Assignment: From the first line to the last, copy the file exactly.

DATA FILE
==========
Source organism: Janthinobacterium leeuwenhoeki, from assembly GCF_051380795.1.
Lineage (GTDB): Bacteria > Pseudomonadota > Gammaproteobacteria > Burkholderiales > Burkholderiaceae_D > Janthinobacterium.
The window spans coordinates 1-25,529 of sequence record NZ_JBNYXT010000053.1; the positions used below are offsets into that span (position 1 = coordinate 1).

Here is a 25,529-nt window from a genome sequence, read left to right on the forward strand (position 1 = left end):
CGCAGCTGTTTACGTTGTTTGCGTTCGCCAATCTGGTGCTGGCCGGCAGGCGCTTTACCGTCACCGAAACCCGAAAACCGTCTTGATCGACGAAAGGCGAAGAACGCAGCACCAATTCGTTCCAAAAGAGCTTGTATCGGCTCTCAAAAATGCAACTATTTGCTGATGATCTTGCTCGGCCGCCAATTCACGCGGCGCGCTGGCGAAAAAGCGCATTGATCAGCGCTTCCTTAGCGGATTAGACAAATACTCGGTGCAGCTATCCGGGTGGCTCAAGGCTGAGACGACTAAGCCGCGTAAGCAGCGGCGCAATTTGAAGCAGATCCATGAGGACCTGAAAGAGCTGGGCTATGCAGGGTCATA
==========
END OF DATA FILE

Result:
Source organism: Janthinobacterium leeuwenhoeki, from assembly GCF_051380795.1.
Lineage (GTDB): Bacteria > Pseudomonadota > Gammaproteobacteria > Burkholderiales > Burkholderiaceae_D > Janthinobacterium.
The window spans coordinates 1-25,529 of sequence record NZ_JBNYXT010000053.1; the positions used below are offsets into that span (position 1 = coordinate 1).

Here is a 25,529-nt window from a genome sequence, read left to right on the forward strand (position 1 = left end):
CGCAGCTGTTTACGTTGTTTGCGTTCGCCAATCTGGTGCTGGCCGGCAGGCGCTTTACCGTCACCGAAACCCGAAAACCGTCTTGATCGACGAAAGGCGAAGAACGCAGCACCAATTCGTTCCAAAAGAGCTTGTATCGGCTCTCAAAAATGCAACTATTTGCTGATGATCTTGCTCGGCCGCCAATTCACGCGGCGCGCTGGCGAAAAAGCGCATTGATCAGCGCTTCCTTAGCGGATTAGACAAATACTCGGTGCAGCTATCCGGGTGGCTCAAGGCTGAGACGACTAAGCCGCGTAAGCAGCGGCGCAATTTGAAGCAGATCCATGAGGACCTGAAAGAGCTGGGCTATGCAGGGTCATA